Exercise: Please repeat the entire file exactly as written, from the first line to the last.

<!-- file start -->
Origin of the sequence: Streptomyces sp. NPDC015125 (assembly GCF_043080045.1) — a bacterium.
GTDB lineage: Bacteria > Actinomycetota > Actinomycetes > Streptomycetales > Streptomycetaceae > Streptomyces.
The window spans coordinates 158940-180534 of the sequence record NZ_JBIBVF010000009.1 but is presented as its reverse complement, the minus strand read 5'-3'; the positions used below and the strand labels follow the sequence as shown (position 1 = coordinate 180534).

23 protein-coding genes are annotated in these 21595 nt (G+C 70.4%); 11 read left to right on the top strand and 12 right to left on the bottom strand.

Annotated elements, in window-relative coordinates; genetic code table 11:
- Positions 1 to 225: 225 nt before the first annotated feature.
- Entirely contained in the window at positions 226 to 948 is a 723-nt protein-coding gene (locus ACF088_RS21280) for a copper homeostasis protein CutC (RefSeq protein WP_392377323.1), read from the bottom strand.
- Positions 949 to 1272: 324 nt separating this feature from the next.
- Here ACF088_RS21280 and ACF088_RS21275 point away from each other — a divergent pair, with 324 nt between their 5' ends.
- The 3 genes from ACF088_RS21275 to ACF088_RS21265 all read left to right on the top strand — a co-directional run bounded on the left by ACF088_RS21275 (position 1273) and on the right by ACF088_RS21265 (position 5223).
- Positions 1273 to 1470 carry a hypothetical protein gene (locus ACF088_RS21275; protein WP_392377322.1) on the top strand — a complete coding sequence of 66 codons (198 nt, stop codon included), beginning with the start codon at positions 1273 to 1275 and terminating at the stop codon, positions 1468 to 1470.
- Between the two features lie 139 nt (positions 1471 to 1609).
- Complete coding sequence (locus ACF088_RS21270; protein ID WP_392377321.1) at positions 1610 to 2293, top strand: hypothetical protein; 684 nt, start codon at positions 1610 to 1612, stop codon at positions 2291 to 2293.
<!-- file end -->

Origin of the sequence: Streptomyces sp. NPDC015125 (assembly GCF_043080045.1) — a bacterium.
GTDB lineage: Bacteria > Actinomycetota > Actinomycetes > Streptomycetales > Streptomycetaceae > Streptomyces.
The window spans coordinates 158940-180534 of the sequence record NZ_JBIBVF010000009.1 but is presented as its reverse complement, the minus strand read 5'-3'; the positions used below and the strand labels follow the sequence as shown (position 1 = coordinate 180534).

23 protein-coding genes are annotated in these 21595 nt (G+C 70.4%); 11 read left to right on the top strand and 12 right to left on the bottom strand.

Annotated elements, in window-relative coordinates; genetic code table 11:
- Positions 1 to 225: 225 nt before the first annotated feature.
- Entirely contained in the window at positions 226 to 948 is a 723-nt protein-coding gene (locus ACF088_RS21280) for a copper homeostasis protein CutC (RefSeq protein WP_392377323.1), read from the bottom strand.
- Positions 949 to 1272: 324 nt separating this feature from the next.
- Here ACF088_RS21280 and ACF088_RS21275 point away from each other — a divergent pair, with 324 nt between their 5' ends.
- The 3 genes from ACF088_RS21275 to ACF088_RS21265 all read left to right on the top strand — a co-directional run bounded on the left by ACF088_RS21275 (position 1273) and on the right by ACF088_RS21265 (position 5223).
- Positions 1273 to 1470 carry a hypothetical protein gene (locus ACF088_RS21275; protein WP_392377322.1) on the top strand — a complete coding sequence of 66 codons (198 nt, stop codon included), beginning with the start codon at positions 1273 to 1275 and terminating at the stop codon, positions 1468 to 1470.
- Between the two features lie 139 nt (positions 1471 to 1609).
- Complete coding sequence (locus ACF088_RS21270; protein ID WP_392377321.1) at positions 1610 to 2293, top strand: hypothetical protein; 684 nt, start codon at positions 1610 to 1612, stop codon at positions 2291 to 2293.